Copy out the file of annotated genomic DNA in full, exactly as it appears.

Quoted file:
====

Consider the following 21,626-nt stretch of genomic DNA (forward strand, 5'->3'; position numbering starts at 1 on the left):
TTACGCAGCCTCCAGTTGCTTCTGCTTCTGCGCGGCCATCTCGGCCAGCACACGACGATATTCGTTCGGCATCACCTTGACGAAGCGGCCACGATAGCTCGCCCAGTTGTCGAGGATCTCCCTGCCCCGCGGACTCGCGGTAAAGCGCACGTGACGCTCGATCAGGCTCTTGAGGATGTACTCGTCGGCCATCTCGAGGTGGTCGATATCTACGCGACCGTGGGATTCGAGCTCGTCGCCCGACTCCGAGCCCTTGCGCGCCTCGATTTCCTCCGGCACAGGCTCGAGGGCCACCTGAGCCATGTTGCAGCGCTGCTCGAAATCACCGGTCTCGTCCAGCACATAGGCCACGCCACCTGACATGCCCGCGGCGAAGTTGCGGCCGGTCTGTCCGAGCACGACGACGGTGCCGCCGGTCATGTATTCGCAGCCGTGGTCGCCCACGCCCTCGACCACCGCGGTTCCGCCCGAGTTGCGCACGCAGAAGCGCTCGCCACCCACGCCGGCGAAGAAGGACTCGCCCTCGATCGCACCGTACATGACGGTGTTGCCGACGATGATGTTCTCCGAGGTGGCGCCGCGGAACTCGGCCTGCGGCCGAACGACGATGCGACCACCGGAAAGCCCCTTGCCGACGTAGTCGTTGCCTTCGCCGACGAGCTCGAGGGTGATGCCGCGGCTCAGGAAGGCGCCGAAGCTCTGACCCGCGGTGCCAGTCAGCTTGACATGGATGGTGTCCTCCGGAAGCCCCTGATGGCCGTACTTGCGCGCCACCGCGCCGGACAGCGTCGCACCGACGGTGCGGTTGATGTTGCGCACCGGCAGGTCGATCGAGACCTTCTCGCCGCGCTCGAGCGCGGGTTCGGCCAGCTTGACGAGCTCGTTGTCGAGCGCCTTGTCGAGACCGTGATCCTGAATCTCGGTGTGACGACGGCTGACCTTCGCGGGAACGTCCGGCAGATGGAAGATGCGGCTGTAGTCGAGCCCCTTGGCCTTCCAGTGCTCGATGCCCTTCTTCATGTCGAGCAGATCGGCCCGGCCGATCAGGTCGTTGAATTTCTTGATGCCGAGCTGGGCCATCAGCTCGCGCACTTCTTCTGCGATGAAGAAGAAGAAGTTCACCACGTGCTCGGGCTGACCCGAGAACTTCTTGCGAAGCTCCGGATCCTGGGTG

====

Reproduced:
Consider the following 21,626-nt stretch of genomic DNA (forward strand, 5'->3'; position numbering starts at 1 on the left):
TTACGCAGCCTCCAGTTGCTTCTGCTTCTGCGCGGCCATCTCGGCCAGCACACGACGATATTCGTTCGGCATCACCTTGACGAAGCGGCCACGATAGCTCGCCCAGTTGTCGAGGATCTCCCTGCCCCGCGGACTCGCGGTAAAGCGCACGTGACGCTCGATCAGGCTCTTGAGGATGTACTCGTCGGCCATCTCGAGGTGGTCGATATCTACGCGACCGTGGGATTCGAGCTCGTCGCCCGACTCCGAGCCCTTGCGCGCCTCGATTTCCTCCGGCACAGGCTCGAGGGCCACCTGAGCCATGTTGCAGCGCTGCTCGAAATCACCGGTCTCGTCCAGCACATAGGCCACGCCACCTGACATGCCCGCGGCGAAGTTGCGGCCGGTCTGTCCGAGCACGACGACGGTGCCGCCGGTCATGTATTCGCAGCCGTGGTCGCCCACGCCCTCGACCACCGCGGTTCCGCCCGAGTTGCGCACGCAGAAGCGCTCGCCACCCACGCCGGCGAAGAAGGACTCGCCCTCGATCGCACCGTACATGACGGTGTTGCCGACGATGATGTTCTCCGAGGTGGCGCCGCGGAACTCGGCCTGCGGCCGAACGACGATGCGACCACCGGAAAGCCCCTTGCCGACGTAGTCGTTGCCTTCGCCGACGAGCTCGAGGGTGATGCCGCGGCTCAGGAAGGCGCCGAAGCTCTGACCCGCGGTGCCAGTCAGCTTGACATGGATGGTGTCCTCCGGAAGCCCCTGATGGCCGTACTTGCGCGCCACCGCGCCGGACAGCGTCGCACCGACGGTGCGGTTGATGTTGCGCACCGGCAGGTCGATCGAGACCTTCTCGCCGCGCTCGAGCGCGGGTTCGGCCAGCTTGACGAGCTCGTTGTCGAGCGCCTTGTCGAGACCGTGATCCTGAATCTCGGTGTGACGACGGCTGACCTTCGCGGGAACGTCCGGCAGATGGAAGATGCGGCTGTAGTCGAGCCCCTTGGCCTTCCAGTGCTCGATGCCCTTCTTCATGTCGAGCAGATCGGCCCGGCCGATCAGGTCGTTGAATTTCTTGATGCCGAGCTGGGCCATCAGCTCGCGCACTTCTTCTGCGATGAAGAAGAAGAAGTTCACCACGTGCTCGGGCTGACCCGAGAACTTCTTGCGAAGCTCCGGATCCTGGGTG